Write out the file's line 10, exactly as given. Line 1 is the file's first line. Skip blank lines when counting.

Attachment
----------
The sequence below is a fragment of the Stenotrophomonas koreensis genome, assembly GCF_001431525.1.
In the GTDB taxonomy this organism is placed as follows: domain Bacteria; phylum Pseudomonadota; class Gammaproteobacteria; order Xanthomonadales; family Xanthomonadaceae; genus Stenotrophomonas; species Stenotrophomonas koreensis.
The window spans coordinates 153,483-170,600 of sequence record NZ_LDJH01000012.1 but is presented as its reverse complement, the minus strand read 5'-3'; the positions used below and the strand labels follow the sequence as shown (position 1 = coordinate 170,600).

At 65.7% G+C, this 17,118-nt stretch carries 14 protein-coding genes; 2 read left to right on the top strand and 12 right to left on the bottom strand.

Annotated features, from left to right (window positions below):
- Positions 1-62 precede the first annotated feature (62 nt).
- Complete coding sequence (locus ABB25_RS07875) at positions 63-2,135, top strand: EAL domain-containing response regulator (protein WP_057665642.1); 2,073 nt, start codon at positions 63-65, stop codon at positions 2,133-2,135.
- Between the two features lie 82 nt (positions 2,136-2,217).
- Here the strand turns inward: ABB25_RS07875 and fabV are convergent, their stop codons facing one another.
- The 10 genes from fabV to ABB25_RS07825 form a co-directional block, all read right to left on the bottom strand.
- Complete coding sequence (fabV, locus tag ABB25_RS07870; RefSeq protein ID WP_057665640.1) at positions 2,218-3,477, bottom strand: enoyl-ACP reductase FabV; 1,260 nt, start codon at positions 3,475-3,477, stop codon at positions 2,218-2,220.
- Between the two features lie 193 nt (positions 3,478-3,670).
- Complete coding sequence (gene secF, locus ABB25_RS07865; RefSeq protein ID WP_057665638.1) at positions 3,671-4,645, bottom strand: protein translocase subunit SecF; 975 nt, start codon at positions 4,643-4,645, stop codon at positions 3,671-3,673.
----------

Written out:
- The 10 genes from fabV to ABB25_RS07825 form a co-directional block, all read right to left on the bottom strand.